Thursday, 16 May 2013

History of Paragliding

   In 1952 Domina Jalbert advanced governable gliding parachutes with multi-cells and controls for lateral glide.
   In 1954, Walter Neumark predicted (in an article in Flight magazine) a time when a glider pilot would be “able to launch himself by running over the edge of a cliff or down a slope... whether on a rock-climbing holiday in Skye or ski-ing in the Alps”.
   In 1961, the French engineer Pierre Lemoigne produced improved parachute designs which led to the Para-Commander. The ‘PC’, had cut-outs at the rear and sides that enabled it to be towed into the air and steered – leading to parasailing/parascending.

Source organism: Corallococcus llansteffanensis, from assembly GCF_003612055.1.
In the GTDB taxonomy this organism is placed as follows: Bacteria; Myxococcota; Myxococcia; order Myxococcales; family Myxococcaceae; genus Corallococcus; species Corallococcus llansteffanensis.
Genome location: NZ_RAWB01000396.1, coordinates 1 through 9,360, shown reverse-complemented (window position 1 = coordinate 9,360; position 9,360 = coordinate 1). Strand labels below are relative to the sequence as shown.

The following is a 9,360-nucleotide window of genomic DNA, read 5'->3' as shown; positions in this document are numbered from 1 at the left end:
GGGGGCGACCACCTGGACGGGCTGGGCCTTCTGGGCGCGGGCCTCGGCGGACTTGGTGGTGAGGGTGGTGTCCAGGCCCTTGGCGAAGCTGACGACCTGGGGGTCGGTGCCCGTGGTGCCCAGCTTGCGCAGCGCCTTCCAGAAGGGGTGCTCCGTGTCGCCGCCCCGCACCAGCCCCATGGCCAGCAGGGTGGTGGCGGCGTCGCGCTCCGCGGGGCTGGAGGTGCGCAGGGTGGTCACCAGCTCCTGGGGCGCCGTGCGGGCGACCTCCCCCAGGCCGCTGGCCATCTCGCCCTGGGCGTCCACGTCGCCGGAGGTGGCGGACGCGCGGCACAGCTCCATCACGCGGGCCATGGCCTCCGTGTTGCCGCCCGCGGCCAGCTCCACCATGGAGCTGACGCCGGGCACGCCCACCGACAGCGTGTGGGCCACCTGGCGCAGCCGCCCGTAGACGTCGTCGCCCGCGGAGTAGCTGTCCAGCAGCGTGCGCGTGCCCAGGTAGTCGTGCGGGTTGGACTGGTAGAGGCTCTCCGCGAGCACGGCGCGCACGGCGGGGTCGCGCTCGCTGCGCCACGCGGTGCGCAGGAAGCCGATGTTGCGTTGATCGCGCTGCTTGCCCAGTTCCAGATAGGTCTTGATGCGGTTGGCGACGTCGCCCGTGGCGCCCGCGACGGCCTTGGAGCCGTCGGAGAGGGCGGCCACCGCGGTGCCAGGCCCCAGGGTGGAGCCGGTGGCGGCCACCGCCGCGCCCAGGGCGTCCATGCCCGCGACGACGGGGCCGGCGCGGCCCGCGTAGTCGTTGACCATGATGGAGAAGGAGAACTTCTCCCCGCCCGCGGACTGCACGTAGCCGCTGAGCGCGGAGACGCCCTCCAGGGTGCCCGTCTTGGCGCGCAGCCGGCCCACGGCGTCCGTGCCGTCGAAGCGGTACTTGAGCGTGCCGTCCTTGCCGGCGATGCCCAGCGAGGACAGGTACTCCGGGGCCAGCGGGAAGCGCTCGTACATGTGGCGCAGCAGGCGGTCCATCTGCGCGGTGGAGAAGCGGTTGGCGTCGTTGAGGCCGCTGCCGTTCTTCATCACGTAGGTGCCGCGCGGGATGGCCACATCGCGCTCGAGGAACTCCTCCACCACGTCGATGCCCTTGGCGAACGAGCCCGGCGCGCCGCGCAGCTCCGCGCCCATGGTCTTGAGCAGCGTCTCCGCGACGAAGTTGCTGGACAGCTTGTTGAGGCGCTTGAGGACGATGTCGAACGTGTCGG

Sometimes credited with the greatest development in parachutes since Leonardo da Vinci, the American Domina Jalbert invented the Parafoil which had sectioned cells in an aerofoil shape; an open leading edge and a closed trailing edge, inflated by passage through the air – the ram-air design. He filed US Patent 3131894 on January 10, 1963.
   Meanwhile, David Barish was developing the Sail Wing (single-surface wing) for recovery of NASA space capsules – “slope soaring was a way of testing out... the Sail Wing”. After tests on Hunter Mountain, New York in September 1965, he went on to promote ‘slope soaring’ as a summer activity for ski resorts (apparently without great success). NASA originated the term ‘paraglider’ in the early 1960s, and ‘paragliding’ was first used in the early 1970s to describe foot-launching of gliding parachutes.